T.


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Subject: RE: Scathing Article on Recording Industry
From: Jim the Bart
Date: 19 Jun 00 - 06:42 PM

Same as it ever was.


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Subject: RE: Scathing Article on Recording Industry
From: Grab
Date: 20 Jun 00 - 09:24 AM

Isn't this all rather old news? The indie bands/labels worked this out 10-15 years ago. Admittedly they all tended to be the same kind of music (hence the genre's now called indie music), but anyway. And various musicians (Dave Stewart for one) have got their own record labels to do right by the artists. So why don't more artists read the small print instead of getting sucked into punitive licensing deals?

I know the situation still exists, and I think the fact that the record labels can do it is worrying, but to make out like it's only just become common knowledge is a bit strange.

Grab.


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Subject: RE: Scathing Article on Recording Industry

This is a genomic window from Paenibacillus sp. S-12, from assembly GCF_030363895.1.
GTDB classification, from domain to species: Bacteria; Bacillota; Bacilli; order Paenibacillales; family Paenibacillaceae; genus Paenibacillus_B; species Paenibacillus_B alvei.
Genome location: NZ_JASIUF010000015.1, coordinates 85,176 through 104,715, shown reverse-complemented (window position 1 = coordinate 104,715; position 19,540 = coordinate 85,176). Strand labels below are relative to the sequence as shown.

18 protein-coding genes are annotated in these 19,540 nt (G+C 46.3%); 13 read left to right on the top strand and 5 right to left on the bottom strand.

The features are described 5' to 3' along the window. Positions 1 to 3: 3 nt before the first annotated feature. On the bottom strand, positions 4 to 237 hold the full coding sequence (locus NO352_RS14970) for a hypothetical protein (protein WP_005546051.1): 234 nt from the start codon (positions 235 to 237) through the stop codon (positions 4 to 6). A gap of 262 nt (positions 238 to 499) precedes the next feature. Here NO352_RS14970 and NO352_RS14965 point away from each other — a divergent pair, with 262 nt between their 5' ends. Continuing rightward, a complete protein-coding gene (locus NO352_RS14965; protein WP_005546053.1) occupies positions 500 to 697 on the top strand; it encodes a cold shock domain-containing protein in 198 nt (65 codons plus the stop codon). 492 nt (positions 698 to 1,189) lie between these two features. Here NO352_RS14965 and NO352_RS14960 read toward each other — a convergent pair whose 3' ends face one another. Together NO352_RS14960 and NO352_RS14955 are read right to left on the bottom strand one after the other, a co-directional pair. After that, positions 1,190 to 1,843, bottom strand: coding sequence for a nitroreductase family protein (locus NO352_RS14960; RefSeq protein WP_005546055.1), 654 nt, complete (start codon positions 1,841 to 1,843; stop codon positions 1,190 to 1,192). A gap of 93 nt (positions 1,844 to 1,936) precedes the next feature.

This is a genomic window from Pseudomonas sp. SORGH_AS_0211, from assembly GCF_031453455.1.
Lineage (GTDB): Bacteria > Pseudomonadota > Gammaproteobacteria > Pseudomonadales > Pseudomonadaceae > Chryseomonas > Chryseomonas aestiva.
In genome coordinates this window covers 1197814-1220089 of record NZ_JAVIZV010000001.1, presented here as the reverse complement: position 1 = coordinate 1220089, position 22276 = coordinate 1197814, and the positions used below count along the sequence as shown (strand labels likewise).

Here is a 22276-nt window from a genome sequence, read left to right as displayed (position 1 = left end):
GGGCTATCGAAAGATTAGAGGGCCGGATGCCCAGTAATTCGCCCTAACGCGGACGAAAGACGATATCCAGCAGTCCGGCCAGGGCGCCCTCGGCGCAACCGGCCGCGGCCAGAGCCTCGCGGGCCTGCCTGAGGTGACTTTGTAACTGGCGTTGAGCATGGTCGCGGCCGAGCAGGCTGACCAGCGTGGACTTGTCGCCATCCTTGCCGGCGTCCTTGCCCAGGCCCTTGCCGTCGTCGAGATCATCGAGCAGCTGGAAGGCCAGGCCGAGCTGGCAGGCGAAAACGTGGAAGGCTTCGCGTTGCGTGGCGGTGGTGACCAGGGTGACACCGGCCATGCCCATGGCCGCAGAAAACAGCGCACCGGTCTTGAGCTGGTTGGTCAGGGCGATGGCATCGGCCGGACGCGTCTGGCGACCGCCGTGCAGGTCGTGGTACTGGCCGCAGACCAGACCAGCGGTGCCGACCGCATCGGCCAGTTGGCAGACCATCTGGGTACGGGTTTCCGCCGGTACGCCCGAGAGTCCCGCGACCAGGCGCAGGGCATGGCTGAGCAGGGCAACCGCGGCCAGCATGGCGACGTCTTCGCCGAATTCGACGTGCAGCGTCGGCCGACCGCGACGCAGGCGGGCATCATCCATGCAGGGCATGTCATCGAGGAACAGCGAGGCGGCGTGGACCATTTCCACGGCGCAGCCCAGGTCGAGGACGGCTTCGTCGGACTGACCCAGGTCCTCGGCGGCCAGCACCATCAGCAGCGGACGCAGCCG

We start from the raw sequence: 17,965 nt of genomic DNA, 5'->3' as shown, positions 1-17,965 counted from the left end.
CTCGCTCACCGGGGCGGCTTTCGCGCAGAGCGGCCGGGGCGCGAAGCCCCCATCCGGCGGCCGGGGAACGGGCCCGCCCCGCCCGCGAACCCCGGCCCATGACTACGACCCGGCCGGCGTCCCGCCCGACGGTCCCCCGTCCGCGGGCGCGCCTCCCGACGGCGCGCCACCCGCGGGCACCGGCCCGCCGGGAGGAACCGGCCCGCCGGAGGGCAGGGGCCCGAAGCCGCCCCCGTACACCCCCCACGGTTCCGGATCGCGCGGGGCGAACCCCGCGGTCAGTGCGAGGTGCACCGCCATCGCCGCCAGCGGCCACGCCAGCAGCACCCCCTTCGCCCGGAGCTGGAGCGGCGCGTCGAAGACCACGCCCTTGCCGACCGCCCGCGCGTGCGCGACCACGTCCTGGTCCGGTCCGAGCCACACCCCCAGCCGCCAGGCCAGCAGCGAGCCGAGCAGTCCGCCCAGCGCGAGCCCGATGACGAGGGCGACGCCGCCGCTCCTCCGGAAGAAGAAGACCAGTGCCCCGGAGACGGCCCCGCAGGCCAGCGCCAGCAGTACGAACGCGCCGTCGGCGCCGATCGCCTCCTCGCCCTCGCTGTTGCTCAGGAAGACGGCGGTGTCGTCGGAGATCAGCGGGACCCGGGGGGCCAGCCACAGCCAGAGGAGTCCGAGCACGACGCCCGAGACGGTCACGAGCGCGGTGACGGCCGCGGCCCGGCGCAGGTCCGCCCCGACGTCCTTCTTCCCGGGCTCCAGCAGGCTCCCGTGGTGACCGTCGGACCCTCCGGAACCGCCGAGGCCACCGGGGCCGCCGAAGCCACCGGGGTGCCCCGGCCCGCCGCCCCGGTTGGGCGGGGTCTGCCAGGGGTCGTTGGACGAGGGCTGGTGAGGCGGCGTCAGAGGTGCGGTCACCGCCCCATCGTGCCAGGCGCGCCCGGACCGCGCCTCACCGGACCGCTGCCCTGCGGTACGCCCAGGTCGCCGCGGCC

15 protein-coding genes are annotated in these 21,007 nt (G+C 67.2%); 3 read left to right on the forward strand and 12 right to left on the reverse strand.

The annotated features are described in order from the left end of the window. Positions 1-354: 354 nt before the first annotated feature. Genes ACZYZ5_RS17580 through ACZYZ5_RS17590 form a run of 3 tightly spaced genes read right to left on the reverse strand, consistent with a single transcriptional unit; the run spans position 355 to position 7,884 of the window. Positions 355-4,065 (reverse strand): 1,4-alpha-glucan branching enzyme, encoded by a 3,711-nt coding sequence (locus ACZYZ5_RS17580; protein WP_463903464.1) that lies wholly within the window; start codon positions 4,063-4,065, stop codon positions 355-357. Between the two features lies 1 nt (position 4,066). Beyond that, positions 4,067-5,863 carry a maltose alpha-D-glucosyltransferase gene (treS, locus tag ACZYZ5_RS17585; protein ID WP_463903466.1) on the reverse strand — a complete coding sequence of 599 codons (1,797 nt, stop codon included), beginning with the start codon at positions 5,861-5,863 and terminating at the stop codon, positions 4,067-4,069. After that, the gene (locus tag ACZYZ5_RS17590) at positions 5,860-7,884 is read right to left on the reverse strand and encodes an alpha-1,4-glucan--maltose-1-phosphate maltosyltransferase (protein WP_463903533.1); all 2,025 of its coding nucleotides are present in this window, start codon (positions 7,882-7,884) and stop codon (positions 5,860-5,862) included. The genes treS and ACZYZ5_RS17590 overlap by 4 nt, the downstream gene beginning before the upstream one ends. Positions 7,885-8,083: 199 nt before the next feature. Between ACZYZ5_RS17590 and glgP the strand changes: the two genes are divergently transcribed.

From: Kim C
Date: 20 Jun 00 - 12:21 PM

That's true, Grab..... buyer beware, so to speak.


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Subject: RE: Scathing Article on Recording Industry
From: MK
Date: 20 Jun 00 - 12:51 PM

I read the article and the comments here.

The one question that permeates my thinking is, if the deal she signed off on is so bad, what the hell is she paying her management 20% for?

This is precisely the kind of thing management should be advising her on, and, negotiating a better deal for her and the band. Sadly, some managers are intimidated by record companies and lofty "record deals" offered, and in the end they serve only their own greedy interests at the expense of the act, doing all the work.